Home price appreciation certainly is great and benefits the economy in the short term, but if the appreciation rate, largely driven by existing homeowners taking advantage of the increased equity in their homes trading up and up and up in home size / value, exceeds wage growth, then all you're left with is a bunch of asset holders pricing out the non-asset holders and creating this sort of self-contained speculative bubble with nothing supporting it (note the government's complicit role in the bubble by not taxing the gains on these investments as well).

The reasons above are why I always cringe a little bit on the inside when I see an article cheerlead for enormous home price growth. A healthy housing market should be supported by both the improved financial position of non-asset holders (primarily the younger generation as they climb the ranks in their careers and make more money) and the improved financial standing of asset holders (job promotions, but also increases in their investments). If you agree with the previous sentence, then you should also agree that housing prices should more or less track wage growth.

Over the last 10 years, the BLS reports that wage growth has averaged approximately 2% per year and hasn't exceeded 4% in any of those years. Meanwhile, the housing market has had unbelievable double digit price appreciation in several of those years and mid to high single digit appreciation in many of the others. Of course, there was the housing crash of 2008 that has skewed things. Even if you look at from 2014 and on though (hard to argue the economy wasn't stabilized by 2014...), home price appreciation has been mid to high single digits in many markets, far outpacing wage growth.

To me, this suggests there's a certain amount of speculative behavior as discussed above taking place. Homeowners are using the increased value of their homes to trade-up into bigger, more expensive homes, which then gives another homeowner a fresh injection of money that they then need to put into a bigger, better house. The cycle continues, driving up the price of homes. None of those investment gains are taxed, by the way. Have I mentioned that yet? These speculative conditions are preparing the foundation for, not necessarily an '08 magnitude crash, but certainly a volatile market in the medium / long term that will financially devastate thousands and thousands of people participating in the speculation.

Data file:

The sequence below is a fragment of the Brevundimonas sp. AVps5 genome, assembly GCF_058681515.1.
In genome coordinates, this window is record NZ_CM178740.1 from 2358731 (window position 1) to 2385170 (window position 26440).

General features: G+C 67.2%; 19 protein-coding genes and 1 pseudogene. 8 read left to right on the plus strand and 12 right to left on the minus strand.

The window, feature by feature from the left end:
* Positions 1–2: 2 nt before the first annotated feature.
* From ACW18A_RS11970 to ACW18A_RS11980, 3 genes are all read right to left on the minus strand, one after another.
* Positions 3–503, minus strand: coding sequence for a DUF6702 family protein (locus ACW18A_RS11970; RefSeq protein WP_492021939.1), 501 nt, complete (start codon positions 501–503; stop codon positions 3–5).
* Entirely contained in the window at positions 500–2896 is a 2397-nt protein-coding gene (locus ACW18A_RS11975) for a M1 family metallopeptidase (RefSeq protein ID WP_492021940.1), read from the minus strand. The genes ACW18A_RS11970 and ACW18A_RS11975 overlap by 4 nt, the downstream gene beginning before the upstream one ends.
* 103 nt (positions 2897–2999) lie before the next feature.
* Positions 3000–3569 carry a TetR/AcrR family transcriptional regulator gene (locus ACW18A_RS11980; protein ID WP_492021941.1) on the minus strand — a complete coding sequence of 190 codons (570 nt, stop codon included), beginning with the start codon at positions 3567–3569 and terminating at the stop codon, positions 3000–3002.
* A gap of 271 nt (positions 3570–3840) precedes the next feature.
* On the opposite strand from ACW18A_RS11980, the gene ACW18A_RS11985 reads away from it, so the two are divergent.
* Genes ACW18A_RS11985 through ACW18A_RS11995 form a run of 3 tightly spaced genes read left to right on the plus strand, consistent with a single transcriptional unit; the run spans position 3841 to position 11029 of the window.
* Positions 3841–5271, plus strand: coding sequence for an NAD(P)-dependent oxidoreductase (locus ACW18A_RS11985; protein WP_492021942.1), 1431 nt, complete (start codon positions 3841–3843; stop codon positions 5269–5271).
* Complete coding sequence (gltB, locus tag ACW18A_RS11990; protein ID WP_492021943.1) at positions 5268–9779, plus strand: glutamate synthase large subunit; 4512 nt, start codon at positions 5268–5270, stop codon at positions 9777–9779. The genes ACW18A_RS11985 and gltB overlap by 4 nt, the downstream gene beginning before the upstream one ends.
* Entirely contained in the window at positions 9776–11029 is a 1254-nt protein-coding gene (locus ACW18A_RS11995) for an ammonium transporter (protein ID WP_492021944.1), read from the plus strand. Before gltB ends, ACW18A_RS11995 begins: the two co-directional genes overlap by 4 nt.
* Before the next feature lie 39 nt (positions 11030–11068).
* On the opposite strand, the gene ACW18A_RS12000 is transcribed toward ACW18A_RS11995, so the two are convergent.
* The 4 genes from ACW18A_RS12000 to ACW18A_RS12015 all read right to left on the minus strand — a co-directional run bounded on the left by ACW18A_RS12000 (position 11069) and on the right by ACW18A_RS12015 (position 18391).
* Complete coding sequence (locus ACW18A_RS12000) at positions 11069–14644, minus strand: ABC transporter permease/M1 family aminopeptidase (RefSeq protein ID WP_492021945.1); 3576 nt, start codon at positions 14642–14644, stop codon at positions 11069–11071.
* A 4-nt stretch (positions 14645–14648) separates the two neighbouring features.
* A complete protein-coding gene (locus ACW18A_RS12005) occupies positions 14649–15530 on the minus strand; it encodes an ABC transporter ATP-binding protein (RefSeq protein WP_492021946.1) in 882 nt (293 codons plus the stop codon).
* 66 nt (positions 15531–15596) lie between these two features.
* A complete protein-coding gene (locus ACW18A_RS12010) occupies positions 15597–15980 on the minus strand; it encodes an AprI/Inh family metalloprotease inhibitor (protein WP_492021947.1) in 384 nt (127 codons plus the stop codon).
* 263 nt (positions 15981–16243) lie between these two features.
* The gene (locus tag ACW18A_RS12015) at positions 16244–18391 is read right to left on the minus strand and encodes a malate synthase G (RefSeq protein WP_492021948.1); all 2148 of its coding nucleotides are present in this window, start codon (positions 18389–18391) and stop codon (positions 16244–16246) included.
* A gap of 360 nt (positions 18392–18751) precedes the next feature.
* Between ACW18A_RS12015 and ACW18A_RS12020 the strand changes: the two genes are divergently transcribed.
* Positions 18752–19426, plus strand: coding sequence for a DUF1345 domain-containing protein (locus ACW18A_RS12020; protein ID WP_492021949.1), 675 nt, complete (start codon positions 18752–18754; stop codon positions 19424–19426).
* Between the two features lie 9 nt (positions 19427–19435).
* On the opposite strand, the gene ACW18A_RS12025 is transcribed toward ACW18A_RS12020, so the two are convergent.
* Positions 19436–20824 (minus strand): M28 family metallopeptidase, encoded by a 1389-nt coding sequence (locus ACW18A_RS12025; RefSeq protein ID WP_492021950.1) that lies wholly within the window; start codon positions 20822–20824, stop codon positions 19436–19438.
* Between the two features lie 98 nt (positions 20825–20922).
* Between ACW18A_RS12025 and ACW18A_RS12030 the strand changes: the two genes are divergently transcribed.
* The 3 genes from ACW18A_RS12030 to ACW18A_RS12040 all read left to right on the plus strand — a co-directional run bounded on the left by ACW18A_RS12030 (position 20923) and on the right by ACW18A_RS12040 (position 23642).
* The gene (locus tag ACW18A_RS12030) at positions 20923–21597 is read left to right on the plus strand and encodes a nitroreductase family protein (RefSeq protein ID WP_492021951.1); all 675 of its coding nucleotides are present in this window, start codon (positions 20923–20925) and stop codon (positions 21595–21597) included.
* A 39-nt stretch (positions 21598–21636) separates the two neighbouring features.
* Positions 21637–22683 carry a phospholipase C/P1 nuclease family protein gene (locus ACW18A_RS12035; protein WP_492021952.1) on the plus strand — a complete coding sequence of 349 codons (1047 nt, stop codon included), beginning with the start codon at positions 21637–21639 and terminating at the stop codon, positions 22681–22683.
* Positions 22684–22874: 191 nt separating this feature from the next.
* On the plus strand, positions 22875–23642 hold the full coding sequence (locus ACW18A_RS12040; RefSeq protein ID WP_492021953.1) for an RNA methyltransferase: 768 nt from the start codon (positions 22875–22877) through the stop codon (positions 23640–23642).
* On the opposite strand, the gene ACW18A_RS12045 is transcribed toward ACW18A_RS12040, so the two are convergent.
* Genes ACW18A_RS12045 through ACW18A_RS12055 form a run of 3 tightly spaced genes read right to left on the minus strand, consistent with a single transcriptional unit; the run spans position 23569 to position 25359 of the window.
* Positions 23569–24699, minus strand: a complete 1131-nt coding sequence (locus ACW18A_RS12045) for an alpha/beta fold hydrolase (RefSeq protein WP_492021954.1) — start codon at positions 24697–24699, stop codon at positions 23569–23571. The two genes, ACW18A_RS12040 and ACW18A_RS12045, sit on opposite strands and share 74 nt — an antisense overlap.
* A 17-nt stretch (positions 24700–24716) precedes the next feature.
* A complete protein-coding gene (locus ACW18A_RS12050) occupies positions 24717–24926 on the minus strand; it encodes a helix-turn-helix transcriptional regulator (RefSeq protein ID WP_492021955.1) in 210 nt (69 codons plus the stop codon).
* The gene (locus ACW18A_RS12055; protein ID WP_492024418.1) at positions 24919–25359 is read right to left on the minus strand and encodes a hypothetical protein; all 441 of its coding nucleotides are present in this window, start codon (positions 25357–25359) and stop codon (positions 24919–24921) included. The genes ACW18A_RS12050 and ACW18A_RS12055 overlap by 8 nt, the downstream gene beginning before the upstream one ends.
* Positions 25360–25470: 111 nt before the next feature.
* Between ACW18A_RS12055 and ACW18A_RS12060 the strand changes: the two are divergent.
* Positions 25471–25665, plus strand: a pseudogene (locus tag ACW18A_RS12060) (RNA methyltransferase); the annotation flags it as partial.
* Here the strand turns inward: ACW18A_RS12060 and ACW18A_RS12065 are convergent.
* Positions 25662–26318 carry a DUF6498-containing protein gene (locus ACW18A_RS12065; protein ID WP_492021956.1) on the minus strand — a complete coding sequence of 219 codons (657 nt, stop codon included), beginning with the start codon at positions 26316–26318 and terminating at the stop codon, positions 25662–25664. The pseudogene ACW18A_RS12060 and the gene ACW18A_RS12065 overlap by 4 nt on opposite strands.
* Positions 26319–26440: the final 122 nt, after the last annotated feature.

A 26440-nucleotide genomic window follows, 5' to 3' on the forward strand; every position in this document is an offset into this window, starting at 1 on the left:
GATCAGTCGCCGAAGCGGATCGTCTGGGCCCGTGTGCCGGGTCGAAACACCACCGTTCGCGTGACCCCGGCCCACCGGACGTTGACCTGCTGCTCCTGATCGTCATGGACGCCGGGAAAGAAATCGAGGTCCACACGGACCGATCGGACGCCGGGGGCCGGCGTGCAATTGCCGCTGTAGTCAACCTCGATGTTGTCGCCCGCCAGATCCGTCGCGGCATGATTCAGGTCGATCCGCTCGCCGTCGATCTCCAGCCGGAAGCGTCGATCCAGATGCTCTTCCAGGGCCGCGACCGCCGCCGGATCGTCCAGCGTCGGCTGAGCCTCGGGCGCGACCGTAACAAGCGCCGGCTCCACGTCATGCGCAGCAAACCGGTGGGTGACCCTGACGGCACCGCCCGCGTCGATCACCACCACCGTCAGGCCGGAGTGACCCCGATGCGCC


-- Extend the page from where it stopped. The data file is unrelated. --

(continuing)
Besides the market volatility created by rapid price appreciation, it also adversely affects the younger generation that doesn't own a home. They are systematically getting priced out of the housing market which hurts household formation, deprives them of being able to establish roots in a community, takes away the opportunity to invest a good portion of their net worth in a home, and forces them to rent and face ever increasing rent prices (owning a home provides a certain amount of protection against increases in the cost of housing--mortgage payments are fixed and property taxes are capped at 2% growth per year--rent can growth exponentially unless your unit is rent controlled).

Not only does rapid price appreciation hurt the younger generation, but it hurts the asset holders as well by keeping fresh blood / capital out of the housing market. As mentioned above, a healthy housing market needs new participants to enter driven by their wage growth surpassing or matching home price appreciation. At some point, existing home owners will want to sell their McMansion and downgrade their home. There better be someone there to buy the home or else they're taking a hit financially.

Maybe we shouldn't be cheerleading every time housing prices increase by a huge percentage. Maybe it's not a good thing for home prices to far outpace wages as they've done over the last 10 years. Maybe it's actually not a good thing for first-time buyers to be priced out of the market. The issue, of course, is decision makers own homes and the government wants higher home prices, so don't expect much to change. Expect volatility, boom / bust cycles to persist in the single family home market as speculative behavior is encouraged.